Barefoot Sunday volunteers share Texas shoes with Africa (Video)
April 28, 2012 at 10:03 p.m.
Updated April 28, 2012 at 11:29 p.m.
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Chrissy Smolik had an allergic reaction to mistletoe walking barefoot outside her home.
She didn't want anyone else to suffer the same fate. The 26-year-old Victoria native collected shoes to help people in Africa.
"I have the option to wear shoes, they don't," she said. "It's important for people to have them."
Smolik spread the word through Facebook, collected shoes from family and friends, and cleaned out her own closet to get 80 pairs of shoes.
Close to 75 volunteers came to Renegade Church to collect and sort shoes for the Barefoot Sunday project.
The two-month-long regional shoe collection was intended to help people in Malawi, Africa, because many citizens are too poor to purchase shoes.
Victoria couldn't wait to bare it all on Sunday, so they hosted an event on Saturday.
There was a mix of sandals, shoes and cowboy boots that will take some of Texas to Africa.
A concert in the sanctuary helped keep everyone's spirits high. Attendees were asked to bring as many shoes as they could, and late sign a pledge to go barefoot the following day.
Organizer Jennifer Preyss felt inspired to take on this project because of her mission trip to the African republic.
During her 21/2-week tour, Preyss saw the extreme poverty and felt called by God to help.
"I've been burdened to help the needy," she said.
Preyss, who is the faith reporter at the Victoria Advocate, started the initiative last year with a goal to collect 1,000 pairs of shoes. She received 5,300.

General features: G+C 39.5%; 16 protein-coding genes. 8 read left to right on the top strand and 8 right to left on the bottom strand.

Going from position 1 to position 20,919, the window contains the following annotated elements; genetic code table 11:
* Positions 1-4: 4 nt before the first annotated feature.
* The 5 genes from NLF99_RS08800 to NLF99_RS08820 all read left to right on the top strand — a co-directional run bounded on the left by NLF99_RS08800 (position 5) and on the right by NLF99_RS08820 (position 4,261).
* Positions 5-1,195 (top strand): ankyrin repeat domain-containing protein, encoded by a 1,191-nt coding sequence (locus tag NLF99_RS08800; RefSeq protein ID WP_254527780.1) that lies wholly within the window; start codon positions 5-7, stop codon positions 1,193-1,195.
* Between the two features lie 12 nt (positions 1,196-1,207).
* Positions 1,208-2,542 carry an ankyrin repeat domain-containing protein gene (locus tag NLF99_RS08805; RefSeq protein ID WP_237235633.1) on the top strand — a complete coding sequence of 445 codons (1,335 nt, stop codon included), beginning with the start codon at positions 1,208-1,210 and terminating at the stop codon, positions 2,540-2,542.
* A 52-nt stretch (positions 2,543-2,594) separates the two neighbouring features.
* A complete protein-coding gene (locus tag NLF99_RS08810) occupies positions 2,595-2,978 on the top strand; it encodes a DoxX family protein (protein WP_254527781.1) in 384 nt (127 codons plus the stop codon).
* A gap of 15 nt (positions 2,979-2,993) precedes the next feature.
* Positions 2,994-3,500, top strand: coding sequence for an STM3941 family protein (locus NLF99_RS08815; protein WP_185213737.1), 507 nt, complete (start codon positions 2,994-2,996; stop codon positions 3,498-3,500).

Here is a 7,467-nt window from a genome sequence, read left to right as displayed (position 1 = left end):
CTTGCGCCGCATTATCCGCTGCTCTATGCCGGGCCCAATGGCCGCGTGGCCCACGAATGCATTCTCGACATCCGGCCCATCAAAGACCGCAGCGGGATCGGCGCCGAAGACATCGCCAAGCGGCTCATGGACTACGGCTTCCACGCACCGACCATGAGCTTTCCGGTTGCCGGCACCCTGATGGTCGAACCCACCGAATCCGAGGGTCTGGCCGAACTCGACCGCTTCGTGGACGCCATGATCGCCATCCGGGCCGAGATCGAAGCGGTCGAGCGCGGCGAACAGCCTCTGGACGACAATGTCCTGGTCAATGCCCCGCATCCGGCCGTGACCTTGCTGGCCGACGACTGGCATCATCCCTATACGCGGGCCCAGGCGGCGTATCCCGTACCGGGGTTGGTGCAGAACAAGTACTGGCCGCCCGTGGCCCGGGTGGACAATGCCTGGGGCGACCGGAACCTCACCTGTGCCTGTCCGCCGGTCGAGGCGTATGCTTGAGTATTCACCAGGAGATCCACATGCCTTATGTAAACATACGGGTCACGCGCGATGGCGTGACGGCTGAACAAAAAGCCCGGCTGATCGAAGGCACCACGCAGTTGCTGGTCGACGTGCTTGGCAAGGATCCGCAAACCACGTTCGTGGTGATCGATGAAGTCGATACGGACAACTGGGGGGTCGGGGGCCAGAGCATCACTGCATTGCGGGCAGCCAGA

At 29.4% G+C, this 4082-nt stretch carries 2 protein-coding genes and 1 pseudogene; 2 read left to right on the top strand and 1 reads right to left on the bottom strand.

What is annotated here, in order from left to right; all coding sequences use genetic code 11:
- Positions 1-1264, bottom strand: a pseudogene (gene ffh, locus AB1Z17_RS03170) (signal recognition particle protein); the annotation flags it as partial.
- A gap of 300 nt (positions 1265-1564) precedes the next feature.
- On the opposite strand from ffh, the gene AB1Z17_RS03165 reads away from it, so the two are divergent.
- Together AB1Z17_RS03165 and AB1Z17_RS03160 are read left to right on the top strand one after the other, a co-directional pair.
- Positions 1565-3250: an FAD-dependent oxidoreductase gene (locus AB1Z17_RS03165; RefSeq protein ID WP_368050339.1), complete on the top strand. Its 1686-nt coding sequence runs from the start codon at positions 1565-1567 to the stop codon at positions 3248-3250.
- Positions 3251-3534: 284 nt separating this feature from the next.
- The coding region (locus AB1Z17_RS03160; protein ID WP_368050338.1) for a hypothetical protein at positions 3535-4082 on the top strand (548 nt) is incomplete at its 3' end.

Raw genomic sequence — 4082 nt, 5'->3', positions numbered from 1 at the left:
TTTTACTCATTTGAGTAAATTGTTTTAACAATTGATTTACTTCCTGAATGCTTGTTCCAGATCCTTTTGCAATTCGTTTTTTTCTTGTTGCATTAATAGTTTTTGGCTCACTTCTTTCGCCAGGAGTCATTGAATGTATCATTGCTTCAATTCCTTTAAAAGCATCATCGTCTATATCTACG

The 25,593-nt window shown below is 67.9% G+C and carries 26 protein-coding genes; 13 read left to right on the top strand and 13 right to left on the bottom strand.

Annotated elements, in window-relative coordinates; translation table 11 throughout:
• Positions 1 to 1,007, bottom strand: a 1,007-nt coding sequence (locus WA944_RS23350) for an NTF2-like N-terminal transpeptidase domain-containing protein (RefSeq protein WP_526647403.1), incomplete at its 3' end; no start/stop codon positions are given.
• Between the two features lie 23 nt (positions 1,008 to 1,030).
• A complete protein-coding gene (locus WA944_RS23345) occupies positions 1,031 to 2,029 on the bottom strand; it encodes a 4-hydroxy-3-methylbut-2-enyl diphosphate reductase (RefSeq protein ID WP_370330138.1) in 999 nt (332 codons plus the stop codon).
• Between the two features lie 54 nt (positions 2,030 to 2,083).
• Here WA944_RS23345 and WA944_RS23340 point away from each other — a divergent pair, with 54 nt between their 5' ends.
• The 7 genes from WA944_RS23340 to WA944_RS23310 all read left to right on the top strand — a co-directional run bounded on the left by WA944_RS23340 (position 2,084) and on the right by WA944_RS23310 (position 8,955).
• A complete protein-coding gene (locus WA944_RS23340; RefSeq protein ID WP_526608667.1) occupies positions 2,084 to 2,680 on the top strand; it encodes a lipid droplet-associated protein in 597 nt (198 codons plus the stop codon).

Because of the overwhelming support she received from the community, Preyss aimed to get 5,000 this year and on Saturday she had 7,042 pairs.
"I feel exhausted, but I feel good," she said.
Preyss said sending the shoes to Malawi helps prevent people from getting some illnesses and gives them a sense of pride.
The 30-year-old Atlanta native plans to have the shoes delivered to Africa by August through the Children of the Nations International group.
Angela Mozisek volunteered for the first time this year and was eager to help. During her mission trips as a child, she realized how blessed she is.
Helping others brought her joy. With a huge smile, she said, "I just want to do whatever I can to help."
Mozisek's smile was contagious. Others around her grinned from ear-to-ear while breaking a sweat.
"We didn't have this many shoes last year," Ray Williams said, while he was sorting a pile of shoes.
Smolik agreed with Williams because there were more shoes and people to sift through them.
She said she felt great to contribute to the cause. "I can help put shoes on a nation," she said.